Most people associate chronic traumatic encephalopathy (CTE), a progressive brain disease caused by repetitive brain trauma, with professional football – specifically retired Canadian Football League and National Football League players.
But CTE is more than a pro football issue. While the Boston University CTE Center has discovered CTE in the brains of 110 of 111 former NFL players, it has also found CTE in the brains of 48 of 53 former college players. Those college players didn’t go on to play pro football.
Moreover, 21 per cent of the 14 brains of former high school football players studied at the centre had evidence of CTE. And those players never played football beyond high school.
Admittedly, those are pretty small sample sizes (brains can only be examined for CTE after death) but the percentages are still quite scary.
Some of the cases of CTE in college and high school players were considered “mild.” But even mild cases of CTE had some serious clinical symptoms that worsened over time. For example, 67 per cent had depression symptoms and 52 per cent had anxiety symptoms. In addition, 89 per cent had impulsivity tendencies, 69 per cent felt hopelessness, 67 per cent had an explosive temper, 67 per cent had substance use disorders and 52 per cent were physically violent. And those were considered the mild CTE cases.
The most common cause of death of those with mild CTE was suicide.
“The studies are significant for those who have been playing football and contact sports for years at the collegiate and professional level,” said Jim Chesnutt, MD, an associate professor of orthopaedics, rehabilitation and sports medicine at Oregon Health and Science University. “We are not yet sure if this applies to younger contact sport athletes, but we certainly would like to limit the number of head blows and injuries in athletes of all ages.”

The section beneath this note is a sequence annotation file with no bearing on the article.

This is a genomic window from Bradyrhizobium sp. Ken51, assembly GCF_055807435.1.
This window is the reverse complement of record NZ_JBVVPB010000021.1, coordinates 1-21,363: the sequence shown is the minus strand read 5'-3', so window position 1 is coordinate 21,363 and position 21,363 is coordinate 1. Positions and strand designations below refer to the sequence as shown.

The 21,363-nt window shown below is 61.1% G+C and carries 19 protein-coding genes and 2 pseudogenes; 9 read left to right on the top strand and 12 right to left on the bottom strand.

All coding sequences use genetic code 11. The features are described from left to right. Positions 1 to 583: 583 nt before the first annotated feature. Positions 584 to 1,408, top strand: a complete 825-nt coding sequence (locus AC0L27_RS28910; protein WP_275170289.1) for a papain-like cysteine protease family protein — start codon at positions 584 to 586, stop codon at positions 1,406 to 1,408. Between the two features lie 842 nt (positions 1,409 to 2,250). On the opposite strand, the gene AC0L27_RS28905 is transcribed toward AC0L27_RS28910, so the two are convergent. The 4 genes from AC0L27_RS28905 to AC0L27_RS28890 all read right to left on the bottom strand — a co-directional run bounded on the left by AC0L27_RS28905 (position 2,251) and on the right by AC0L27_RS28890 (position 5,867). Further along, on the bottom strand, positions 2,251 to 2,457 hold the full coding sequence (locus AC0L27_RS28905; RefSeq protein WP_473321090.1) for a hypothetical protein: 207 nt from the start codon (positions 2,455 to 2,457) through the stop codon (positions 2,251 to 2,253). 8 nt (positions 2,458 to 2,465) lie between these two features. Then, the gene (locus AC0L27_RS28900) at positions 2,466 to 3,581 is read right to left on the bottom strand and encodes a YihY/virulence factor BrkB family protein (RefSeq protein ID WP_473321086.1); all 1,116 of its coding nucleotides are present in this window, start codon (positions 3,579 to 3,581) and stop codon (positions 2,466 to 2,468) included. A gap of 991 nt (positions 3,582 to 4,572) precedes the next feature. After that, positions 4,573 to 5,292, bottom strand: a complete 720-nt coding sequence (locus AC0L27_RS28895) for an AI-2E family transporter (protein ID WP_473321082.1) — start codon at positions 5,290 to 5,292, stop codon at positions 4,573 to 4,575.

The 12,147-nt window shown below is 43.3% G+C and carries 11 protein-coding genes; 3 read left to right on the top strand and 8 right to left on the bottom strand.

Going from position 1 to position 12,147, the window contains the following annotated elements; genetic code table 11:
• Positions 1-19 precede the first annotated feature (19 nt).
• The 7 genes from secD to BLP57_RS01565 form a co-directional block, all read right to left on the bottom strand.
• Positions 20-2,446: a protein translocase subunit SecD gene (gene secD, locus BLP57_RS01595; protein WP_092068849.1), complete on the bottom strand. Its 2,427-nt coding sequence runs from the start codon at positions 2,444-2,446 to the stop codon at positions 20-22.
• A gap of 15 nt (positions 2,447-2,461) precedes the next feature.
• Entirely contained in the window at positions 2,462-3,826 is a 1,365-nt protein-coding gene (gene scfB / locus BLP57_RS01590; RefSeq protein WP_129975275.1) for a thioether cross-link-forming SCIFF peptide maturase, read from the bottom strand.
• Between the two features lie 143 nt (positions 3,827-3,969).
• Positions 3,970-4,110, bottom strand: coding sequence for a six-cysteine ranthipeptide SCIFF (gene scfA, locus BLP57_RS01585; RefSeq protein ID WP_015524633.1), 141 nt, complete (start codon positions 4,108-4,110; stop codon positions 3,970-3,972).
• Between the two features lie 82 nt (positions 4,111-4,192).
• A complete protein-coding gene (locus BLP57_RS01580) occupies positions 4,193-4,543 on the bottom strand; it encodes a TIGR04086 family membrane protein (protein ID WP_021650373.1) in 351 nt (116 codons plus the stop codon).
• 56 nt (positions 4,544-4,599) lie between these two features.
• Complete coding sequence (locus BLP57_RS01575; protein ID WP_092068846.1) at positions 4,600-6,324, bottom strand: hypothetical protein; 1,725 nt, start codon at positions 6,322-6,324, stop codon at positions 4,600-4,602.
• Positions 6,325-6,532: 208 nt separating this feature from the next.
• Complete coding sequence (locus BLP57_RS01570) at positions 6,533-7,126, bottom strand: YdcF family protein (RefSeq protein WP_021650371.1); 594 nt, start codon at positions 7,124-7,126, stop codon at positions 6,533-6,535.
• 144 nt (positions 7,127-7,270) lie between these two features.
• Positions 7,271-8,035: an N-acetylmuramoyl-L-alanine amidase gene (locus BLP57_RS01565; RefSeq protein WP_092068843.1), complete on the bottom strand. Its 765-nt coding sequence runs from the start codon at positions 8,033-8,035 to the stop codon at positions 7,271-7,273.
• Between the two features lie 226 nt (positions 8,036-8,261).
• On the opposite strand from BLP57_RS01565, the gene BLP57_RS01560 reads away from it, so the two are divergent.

Unquestionably, we must find ways to limit blows to the head in football. But here’s the elephant-in-the-room question: Should youth and high school athletes even be playing football, since repetitive brain trauma is inherent in the sport? And unlike pro players, the brains of high school and college players are still in the developmental stage.
“Is it worth the risk now, however slight, that less severe but still substantial damage could be occurring to high school and college students whose brains haven’t even finished developing yet?” asks Tara Haelle, a writer for Forbes magazine in an article on the risks of football for high school and college athletes.
Before answering that question, consider this finding: Purdue University researchers have compared changes in the brains of high school football players who had suffered concussions with the brains of high school football players who were concussion free and found brain tissue damage in both. That’s scary. That means brain injuries are occurring without players, coaches or parents being aware of it.
When it comes to football and CTE issue, avoidance behaviour is a big problem. It’s time we all stare the issue in the face and have a collective discussion about it.
Ken Reed is sports policy director for League of Fans (leagueoffans.org), a sports reform project. He is the author of Ego vs. Soul in Sports and How We Can Save Sports: A Game Plan.
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